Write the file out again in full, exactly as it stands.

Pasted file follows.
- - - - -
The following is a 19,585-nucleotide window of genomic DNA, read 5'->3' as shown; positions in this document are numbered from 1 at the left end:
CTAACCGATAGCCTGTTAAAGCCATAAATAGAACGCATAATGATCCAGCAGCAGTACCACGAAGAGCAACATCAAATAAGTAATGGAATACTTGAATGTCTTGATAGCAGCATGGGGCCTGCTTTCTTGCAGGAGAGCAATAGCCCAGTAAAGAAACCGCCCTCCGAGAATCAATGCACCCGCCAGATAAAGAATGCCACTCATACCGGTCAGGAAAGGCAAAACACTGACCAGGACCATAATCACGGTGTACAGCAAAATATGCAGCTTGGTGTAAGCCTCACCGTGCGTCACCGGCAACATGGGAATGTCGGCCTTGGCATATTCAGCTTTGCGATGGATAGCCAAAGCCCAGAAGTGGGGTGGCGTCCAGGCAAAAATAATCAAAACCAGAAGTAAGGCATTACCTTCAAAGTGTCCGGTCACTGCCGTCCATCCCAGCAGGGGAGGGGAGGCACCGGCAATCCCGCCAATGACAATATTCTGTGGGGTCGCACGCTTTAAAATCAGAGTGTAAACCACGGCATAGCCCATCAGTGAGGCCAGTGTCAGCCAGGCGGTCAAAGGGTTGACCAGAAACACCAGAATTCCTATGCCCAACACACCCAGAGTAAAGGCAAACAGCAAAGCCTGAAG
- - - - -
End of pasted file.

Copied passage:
The following is a 19,585-nucleotide window of genomic DNA, read 5'->3' as shown; positions in this document are numbered from 1 at the left end:
CTAACCGATAGCCTGTTAAAGCCATAAATAGAACGCATAATGATCCAGCAGCAGTACCACGAAGAGCAACATCAAATAAGTAATGGAATACTTGAATGTCTTGATAGCAGCATGGGGCCTGCTTTCTTGCAGGAGAGCAATAGCCCAGTAAAGAAACCGCCCTCCGAGAATCAATGCACCCGCCAGATAAAGAATGCCACTCATACCGGTCAGGAAAGGCAAAACACTGACCAGGACCATAATCACGGTGTACAGCAAAATATGCAGCTTGGTGTAAGCCTCACCGTGCGTCACCGGCAACATGGGAATGTCGGCCTTGGCATATTCAGCTTTGCGATGGATAGCCAAAGCCCAGAAGTGGGGTGGCGTCCAGGCAAAAATAATCAAAACCAGAAGTAAGGCATTACCTTCAAAGTGTCCGGTCACTGCCGTCCATCCCAGCAGGGGAGGGGAGGCACCGGCAATCCCGCCAATGACAATATTCTGTGGGGTCGCACGCTTTAAAATCAGAGTGTAAACCACGGCATAGCCCATCAGTGAGGCCAGTGTCAGCCAGGCGGTCAAAGGGTTGACCAGAAACACCAGAATTCCTATGCCCAACACACCCAGAGTAAAGGCAAACAGCAAAGCCTGAAG